30 september 2020

Central Asia news

“He is weeping quietly in the desert…” The first collection of modern Turkmen literature released

02.11.2015 17:04 msk

By Maria Yanovskaya

Books Analytics Interview Turkmenistan

The Swedish publishing house “Gun” has issued the first collection of uncensored modern Turkmen prose and poetry in twenty years. There are twelve authors, two of whom published their writings solely in the Russian language whereas the rest are in both Russian and Turkmen. The collection entitled “By the ravine… Behind the houses in the back” was edited for publication by the literary association “Turkmen dany atar!” (“The Turkmen dawn will come!”). Farid Tukhbatullin, the head of the Turkmen Initiative for Human Rights and editor-in-chief of the website “Chronicles of Turkmenistan”, is one of the project leaders.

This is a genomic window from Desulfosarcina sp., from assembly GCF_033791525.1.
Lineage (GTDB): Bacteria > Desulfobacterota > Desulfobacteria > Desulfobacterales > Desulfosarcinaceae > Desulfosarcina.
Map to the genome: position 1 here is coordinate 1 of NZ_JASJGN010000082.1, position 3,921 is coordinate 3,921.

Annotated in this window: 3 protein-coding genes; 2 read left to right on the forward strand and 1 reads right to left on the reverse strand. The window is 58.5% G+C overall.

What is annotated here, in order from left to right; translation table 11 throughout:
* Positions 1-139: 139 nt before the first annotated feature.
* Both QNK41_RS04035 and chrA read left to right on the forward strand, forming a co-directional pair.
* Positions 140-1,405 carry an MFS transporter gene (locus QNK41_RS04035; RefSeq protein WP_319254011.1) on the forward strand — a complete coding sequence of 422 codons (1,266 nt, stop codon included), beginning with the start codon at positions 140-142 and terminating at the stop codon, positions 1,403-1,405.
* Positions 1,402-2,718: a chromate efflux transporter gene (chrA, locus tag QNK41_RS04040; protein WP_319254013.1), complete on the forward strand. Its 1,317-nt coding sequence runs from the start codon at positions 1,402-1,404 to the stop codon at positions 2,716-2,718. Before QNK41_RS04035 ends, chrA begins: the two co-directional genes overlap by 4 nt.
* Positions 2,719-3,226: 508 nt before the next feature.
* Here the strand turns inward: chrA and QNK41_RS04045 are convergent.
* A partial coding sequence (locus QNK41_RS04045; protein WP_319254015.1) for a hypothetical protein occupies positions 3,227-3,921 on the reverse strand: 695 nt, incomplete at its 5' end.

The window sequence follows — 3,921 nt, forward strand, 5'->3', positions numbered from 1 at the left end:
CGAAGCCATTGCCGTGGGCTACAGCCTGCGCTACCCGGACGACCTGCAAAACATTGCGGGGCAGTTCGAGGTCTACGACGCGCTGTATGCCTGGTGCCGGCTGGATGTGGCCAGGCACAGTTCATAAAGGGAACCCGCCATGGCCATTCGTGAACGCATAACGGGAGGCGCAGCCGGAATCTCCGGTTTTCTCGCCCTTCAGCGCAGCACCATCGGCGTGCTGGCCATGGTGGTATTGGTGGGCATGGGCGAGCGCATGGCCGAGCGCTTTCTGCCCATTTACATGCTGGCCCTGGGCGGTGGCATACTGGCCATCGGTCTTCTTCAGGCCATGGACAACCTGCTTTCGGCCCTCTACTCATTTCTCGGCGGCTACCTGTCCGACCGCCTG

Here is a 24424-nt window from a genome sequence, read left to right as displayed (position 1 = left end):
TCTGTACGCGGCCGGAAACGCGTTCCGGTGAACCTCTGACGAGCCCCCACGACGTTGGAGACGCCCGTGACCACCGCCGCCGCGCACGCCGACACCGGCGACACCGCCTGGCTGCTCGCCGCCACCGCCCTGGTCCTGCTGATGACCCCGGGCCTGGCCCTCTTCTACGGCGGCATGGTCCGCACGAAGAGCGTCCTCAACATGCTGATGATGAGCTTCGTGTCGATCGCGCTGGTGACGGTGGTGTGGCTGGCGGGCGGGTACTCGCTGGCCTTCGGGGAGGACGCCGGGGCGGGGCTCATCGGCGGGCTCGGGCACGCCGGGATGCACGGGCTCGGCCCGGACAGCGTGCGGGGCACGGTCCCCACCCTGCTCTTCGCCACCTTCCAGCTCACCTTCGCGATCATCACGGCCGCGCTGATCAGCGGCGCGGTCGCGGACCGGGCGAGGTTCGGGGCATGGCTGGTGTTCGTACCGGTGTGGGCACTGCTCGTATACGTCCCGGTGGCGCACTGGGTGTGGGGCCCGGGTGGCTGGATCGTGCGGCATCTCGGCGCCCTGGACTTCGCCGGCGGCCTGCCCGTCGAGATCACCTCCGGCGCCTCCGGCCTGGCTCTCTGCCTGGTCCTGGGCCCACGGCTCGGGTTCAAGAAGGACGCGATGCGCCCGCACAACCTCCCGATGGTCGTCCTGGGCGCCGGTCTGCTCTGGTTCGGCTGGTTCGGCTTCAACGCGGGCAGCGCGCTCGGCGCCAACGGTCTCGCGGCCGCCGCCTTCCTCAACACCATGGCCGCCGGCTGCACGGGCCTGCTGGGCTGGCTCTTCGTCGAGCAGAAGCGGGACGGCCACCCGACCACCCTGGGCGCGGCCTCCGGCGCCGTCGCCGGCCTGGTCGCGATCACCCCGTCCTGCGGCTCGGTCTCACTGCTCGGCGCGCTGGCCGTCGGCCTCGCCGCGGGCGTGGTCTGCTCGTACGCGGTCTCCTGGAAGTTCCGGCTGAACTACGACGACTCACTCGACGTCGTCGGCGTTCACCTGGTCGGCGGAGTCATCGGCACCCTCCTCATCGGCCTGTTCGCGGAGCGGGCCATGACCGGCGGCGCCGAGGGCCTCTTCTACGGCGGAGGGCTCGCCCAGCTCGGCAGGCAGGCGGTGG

We met with Farid to talk about contemporary Turkmen literature.

— Long ago, I came up with the idea of publishing a collection by modern Turkmen writers. It was Niyazov who established the tradition that the president is the only writer and, for twenty years, other authors have been prevented from reaching their audience unless they write about the president… For over ten years I have been running “The Chronicles of Turkmenistan” website and throughout those years I have been receiving various pieces, including fiction, in different forms: people submit their writings and memoirs about nature, love, history or traditions. They did not fall under our human rights theme, so I decided a collection of modern Turkmen literature needed to be issued. First I contacted those Turkmen writers who live outside the country to share my idea and they took my proposal seriously. The writer Ak Velsapar (he currently resides in Sweden and has many published books, translated into many languages) became the editor-in-chief of the collection. He also invited other participants, and even managed to engage some who are living in Turkmenistan. Needless to say, we said that they could write under “pennames”. However, those who live in Turkmenistan decided to get their writings published under their real names.